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Thursday, October 11, 2001
Updated: October 17, 9:31 AM ET
The legacy of 'Wide Right'

By Geoffrey Norman
Special to Page 2

Editor's Note: Geoffrey Norman is working on a book about college football in the state of Florida. Each week during the 2001 season, he will send a letter to Page 2, in which he will try to make sense of the personalities, events and peculiar culture that make up Sunshine State football.

Dear Page 2:

Achilles and Hector ... Napoleon and Wellington ... Burton and Taylor ... Santiago and the great fish ... Ali and Frazier ... Well, you get the idea.

There are some matchups so good, so compelling, that you would be content to follow them through eternity. No matter how many times the antagonists went at it, you'd know that the outcome would always be agonizingly in doubt. A seven-game series would inevitably go the full seven and when the gun finally went off, nobody would be left standing.

Matt Munyon
FSU's Matt Munyon missed a potential tying field goal last year against Miami when the kick sailed -- where else? -- wide right.
Miami-Florida State is one of those rivalries. Those who cherish college football in all its glorious irrationality feel a special affection for this rivalry, which will be renewed this Saturday in Tallahassee with FSU in the vertiginously unfamiliar role of underdog. The Seminoles haven't lost at home since 1991, a streak of 54 games. The last team that beat the Seminoles at Doak Campbell Stadium was ... Miami.

Which is as it should be. Miami regularly breaks FSU's strong heart. Even the most nominal football fan knows about the field goals that sailed, forlornly, wide right. It happened in 1991 when Gerry Thomas missed a 34-yarder, giving Miami the game 17-16. Miami went on to win a share of its fourth national title. It is an article of belief, among the FSU faithful that, if that kick had been true, the Seminoles would have gone on to win their first national championship.

Another kick sailed wide right the next year. FSU went down 19-16 and continued to wander the deserts of unfulfilled expectations. Bowden remarked woefully -- but with his trademark good humor and sense of proportion -- that when he passed over the river, the epitaph on his tombstone should read: "Wide Right."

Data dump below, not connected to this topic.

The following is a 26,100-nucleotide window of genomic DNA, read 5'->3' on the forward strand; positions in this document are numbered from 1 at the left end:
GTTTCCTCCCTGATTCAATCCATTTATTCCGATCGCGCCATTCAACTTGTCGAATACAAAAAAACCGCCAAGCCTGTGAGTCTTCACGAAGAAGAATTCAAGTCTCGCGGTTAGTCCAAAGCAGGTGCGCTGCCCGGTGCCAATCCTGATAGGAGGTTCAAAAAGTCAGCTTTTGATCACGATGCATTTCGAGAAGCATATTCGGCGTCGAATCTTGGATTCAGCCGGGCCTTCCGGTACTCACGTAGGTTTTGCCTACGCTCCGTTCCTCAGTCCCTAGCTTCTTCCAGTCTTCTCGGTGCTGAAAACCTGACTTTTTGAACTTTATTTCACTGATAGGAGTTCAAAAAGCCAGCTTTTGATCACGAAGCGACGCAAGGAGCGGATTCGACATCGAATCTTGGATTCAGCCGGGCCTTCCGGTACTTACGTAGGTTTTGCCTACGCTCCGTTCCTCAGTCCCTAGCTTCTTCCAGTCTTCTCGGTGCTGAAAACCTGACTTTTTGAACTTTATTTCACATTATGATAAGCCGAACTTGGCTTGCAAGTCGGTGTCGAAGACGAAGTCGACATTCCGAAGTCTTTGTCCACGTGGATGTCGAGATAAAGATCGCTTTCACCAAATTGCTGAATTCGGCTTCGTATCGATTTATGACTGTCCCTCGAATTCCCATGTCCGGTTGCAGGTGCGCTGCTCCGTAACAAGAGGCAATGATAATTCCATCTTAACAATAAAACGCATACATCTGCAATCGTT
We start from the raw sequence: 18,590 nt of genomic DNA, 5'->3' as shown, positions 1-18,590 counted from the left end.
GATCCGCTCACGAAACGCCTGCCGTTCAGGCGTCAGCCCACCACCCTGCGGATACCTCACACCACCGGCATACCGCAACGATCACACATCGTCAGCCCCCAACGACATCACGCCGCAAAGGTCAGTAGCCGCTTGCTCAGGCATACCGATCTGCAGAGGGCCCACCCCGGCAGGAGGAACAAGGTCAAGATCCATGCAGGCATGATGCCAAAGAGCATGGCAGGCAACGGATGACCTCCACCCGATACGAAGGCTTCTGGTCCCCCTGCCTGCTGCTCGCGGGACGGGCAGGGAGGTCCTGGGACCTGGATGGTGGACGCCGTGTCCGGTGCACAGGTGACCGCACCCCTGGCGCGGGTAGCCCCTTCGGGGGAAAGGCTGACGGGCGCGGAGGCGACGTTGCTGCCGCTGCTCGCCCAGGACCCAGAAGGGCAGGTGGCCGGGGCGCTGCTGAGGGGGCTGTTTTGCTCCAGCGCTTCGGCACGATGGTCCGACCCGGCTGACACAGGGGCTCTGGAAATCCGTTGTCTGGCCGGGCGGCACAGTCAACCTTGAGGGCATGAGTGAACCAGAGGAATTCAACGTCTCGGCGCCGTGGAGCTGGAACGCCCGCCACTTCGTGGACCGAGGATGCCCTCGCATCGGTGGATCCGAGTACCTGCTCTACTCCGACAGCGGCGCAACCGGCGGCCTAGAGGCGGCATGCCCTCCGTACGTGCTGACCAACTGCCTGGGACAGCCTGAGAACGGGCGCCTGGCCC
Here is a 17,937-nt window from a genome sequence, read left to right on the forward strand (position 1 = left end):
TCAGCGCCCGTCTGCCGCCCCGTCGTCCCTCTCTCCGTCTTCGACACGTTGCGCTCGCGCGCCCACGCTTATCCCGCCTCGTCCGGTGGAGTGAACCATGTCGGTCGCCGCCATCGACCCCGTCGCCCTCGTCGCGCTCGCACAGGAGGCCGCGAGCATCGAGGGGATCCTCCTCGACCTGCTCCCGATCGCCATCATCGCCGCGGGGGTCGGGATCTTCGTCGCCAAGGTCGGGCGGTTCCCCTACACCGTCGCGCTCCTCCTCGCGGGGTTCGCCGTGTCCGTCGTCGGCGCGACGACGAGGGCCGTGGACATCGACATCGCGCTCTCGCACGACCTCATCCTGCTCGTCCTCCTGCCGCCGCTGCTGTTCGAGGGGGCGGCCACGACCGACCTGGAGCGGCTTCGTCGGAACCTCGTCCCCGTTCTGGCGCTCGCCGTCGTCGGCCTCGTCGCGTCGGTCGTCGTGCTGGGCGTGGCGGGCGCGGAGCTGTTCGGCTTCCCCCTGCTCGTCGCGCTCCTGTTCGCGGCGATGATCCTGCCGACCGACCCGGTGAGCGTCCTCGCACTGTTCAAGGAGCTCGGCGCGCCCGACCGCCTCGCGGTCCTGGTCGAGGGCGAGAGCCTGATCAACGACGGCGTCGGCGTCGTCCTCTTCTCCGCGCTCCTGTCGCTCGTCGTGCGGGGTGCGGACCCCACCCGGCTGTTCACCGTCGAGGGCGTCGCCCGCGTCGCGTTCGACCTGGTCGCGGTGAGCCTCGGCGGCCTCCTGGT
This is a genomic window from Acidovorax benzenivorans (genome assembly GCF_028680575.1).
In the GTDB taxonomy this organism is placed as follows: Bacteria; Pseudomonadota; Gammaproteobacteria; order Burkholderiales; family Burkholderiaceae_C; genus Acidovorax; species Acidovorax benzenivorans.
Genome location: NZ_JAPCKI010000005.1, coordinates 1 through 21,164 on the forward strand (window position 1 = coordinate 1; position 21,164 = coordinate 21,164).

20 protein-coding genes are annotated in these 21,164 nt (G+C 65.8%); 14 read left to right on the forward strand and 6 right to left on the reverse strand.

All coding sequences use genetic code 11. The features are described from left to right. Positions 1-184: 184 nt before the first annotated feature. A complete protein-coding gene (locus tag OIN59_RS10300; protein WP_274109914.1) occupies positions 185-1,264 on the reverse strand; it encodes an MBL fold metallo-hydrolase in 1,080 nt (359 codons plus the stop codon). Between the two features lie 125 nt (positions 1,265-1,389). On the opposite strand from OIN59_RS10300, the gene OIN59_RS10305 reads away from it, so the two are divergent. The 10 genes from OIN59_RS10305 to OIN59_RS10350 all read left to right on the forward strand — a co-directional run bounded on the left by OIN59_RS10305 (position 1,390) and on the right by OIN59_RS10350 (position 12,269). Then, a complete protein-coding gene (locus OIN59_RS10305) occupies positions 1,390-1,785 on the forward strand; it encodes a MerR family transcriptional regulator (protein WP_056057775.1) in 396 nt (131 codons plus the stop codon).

Gino Torretta
Gino Torretta and the 1991 'Canes were the last visiting team to win at Doak Campbell Stadium.
That 1991 game was the last that FSU lost at home. In 1993, they won that elusive national championship and went on to become the team of the '90s. Miami, meanwhile, was slapped into the irons of NCAA sanctions and had a hard time beating good teams, especially FSU. After Miami took the '94 game, FSU won five straight, including a 47-0 blowout in 1997.

Even if you were an FSU fan -- or, perhaps, especially if you were an FSU fan -- something essential seemed to have gone out of life. Beating Miami wasn't any fun if it was easy.

Then, last year, Miami and FSU played to exhaustion in the Orange Bowl, and it came down to a Matt Munyon attempt from 49 yards away, with the Hurricanes leading 27-24. The kick, as though ordained by the gods, drifted wide right.

The stars had returned to the proper courses.

"I knew he was going to miss that kick," a longtime FSU fan told me after that game. "That's how it is between the two of us. Goes back to before the first wide right. We've got a very funny relationship with Miami. With Florida, it's simple. We hate them, and they hate us. They do little pissy things all year long to get us. And we do the same to them. But it's different with Miami. We're rivals, but we aren't enemies. Know what I mean?"

Peter Warrick
Peter Warrick and the Seminoles leveled Miami 47-0 in 1997.
Miami was the first big-time team to schedule FSU back in the '50s, when the little school from Tallahassee was trying to get started in football. It might have been a gesture of hospitality, but it was not, certainly, an act of charity. Miami has never shown FSU the slightest trace of compassion. Not on the field, anyway. Miami's equipment manager did call his counterpart at FSU a few years ago to offer anything he needed after the Seminoles equipment truck caught fire. Negotiations between the athletic departments are generally cordial.